The role of surgery in dermatology

Author: A/Prof Amanda Oakley, Dermatologist, Hamilton, New Zealand, February 2016.

What is dermatologic surgery?

Dermatologic surgery is the treatment of medically necessary and cosmetic skin, nail, and hair conditions by various surgical methods. It is also called dermatological surgery.

Dermatologists are all trained in basic dermatologic surgery. Some dermatologists undergo additional training in advanced dermatologic surgery procedures. Non-dermatologists that may also perform skin surgery include plastic and reconstructive surgeons, otolaryngologists, ophthalmic surgeons, general surgeons and general practitioners.

What is dermatologic surgery used for?

Surgery is essential for removal of skin cancers and suspected skin cancers, including:

Mohs micrographic surgery is used to remove mid-facial skin cancers, especially if their margins are unclear or they are recurrent lesions.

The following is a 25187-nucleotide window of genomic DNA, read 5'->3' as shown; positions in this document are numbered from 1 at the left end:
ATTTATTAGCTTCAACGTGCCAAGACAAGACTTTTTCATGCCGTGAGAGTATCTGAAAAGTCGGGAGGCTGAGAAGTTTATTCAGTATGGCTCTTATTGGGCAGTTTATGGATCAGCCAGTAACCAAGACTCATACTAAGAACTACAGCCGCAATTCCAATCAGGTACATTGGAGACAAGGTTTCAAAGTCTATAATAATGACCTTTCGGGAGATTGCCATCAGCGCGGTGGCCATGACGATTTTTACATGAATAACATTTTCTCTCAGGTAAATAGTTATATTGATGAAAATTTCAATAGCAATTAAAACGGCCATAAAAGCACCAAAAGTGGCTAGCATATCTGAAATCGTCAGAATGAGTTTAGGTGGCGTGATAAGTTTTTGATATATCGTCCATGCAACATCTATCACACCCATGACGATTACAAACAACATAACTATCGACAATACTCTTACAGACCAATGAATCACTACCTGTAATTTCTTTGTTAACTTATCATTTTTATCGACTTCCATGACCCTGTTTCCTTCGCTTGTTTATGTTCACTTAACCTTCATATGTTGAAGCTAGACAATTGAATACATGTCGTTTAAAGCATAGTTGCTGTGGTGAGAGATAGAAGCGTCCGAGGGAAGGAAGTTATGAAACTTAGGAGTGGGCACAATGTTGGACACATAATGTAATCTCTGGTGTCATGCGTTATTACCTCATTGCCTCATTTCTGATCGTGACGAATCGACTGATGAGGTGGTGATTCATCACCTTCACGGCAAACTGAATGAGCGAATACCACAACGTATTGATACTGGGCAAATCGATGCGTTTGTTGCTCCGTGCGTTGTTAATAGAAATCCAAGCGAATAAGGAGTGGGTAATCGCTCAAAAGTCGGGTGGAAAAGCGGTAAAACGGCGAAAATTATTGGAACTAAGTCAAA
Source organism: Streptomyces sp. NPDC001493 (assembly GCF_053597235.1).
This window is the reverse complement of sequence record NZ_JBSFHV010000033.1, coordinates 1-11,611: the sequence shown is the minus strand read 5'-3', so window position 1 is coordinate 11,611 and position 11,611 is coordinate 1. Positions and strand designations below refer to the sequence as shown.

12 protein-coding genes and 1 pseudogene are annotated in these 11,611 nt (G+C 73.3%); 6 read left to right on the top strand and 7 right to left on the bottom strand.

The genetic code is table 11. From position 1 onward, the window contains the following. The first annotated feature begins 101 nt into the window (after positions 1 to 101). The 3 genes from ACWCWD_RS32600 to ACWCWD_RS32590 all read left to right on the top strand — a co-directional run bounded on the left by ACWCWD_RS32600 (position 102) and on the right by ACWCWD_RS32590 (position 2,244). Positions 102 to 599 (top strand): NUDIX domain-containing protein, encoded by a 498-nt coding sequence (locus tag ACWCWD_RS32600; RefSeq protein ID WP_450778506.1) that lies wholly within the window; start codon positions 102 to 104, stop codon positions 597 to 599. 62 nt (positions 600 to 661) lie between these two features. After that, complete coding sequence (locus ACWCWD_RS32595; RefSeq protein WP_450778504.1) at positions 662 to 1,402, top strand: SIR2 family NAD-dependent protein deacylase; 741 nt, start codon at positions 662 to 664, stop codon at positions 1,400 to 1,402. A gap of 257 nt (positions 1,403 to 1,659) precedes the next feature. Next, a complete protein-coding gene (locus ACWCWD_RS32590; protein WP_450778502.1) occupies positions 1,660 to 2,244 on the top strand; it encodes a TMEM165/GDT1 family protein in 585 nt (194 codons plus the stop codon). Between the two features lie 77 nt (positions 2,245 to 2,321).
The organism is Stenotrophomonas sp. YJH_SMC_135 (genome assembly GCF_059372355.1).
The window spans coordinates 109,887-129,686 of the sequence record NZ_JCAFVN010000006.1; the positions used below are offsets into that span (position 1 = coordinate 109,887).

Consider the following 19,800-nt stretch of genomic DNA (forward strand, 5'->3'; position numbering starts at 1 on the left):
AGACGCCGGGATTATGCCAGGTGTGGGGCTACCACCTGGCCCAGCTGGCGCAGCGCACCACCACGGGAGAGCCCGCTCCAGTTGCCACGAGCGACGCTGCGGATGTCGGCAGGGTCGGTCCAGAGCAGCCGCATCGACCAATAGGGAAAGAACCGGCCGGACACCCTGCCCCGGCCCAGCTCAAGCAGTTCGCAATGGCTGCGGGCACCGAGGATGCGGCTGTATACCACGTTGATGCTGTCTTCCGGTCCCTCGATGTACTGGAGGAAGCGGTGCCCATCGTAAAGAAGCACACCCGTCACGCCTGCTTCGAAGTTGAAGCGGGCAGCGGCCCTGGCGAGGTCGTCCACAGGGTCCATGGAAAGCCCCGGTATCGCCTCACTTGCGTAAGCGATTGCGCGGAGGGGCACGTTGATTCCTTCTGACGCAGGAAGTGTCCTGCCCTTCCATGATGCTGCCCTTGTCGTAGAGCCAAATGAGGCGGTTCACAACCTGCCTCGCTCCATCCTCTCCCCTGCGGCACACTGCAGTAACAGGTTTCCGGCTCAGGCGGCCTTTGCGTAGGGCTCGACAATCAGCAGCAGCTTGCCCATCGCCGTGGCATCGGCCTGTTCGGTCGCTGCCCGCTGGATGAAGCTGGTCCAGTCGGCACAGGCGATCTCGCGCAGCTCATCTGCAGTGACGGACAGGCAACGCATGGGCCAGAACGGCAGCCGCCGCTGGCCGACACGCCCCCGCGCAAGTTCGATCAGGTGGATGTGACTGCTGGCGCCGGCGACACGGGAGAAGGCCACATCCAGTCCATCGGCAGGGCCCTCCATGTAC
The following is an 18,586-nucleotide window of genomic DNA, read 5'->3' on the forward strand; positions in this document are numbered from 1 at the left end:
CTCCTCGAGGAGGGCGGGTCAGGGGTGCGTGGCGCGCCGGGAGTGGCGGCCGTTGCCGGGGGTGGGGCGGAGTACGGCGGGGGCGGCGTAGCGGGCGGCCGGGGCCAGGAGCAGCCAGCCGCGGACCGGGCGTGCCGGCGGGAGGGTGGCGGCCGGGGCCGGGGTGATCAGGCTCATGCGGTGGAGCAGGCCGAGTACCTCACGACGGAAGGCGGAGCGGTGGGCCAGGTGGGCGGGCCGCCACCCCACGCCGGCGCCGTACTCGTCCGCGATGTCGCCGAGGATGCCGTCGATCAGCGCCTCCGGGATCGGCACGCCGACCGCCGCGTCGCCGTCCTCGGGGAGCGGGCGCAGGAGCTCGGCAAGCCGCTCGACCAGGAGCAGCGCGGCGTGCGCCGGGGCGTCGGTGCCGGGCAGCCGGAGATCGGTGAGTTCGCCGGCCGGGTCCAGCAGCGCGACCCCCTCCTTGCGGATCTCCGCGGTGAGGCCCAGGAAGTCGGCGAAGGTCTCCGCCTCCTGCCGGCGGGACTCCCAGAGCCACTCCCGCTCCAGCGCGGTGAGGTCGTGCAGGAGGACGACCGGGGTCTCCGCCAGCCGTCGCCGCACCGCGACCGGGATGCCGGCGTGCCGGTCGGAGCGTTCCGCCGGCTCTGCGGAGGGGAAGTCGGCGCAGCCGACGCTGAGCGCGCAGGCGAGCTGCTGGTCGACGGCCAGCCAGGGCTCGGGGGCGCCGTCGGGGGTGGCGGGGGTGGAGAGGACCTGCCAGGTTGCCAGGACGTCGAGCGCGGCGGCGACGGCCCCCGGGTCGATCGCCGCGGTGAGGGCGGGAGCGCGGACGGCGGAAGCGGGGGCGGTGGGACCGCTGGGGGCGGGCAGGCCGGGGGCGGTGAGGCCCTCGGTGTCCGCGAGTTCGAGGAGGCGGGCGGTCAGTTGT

Surgery is also used to remove benign growths that are causing a nuisance or are unsightly, such as large moles and seborrhoeic keratoses.

Cosmetic surgical procedures include:

Dermatologic surgeons also employ non-surgical cosmetic techniques, such as:

How is skin surgery carried out?

In most cases, dermatologic surgery can be undertaken using local anaesthetic in a side room at the doctor’s office.

The most common procedure is a simple ellipse excision of a skin tumour, described here.

Sometimes an additional procedure is necessary to close the wound, such as a skin flap (skin taken from an adjacent area and moved to fill the surgical defect) or skin graft (skin taken from a distant area and placed on the surgical defect).

What are the possible complications of skin surgery?

Immediate complications include:

Delayed complications may include:

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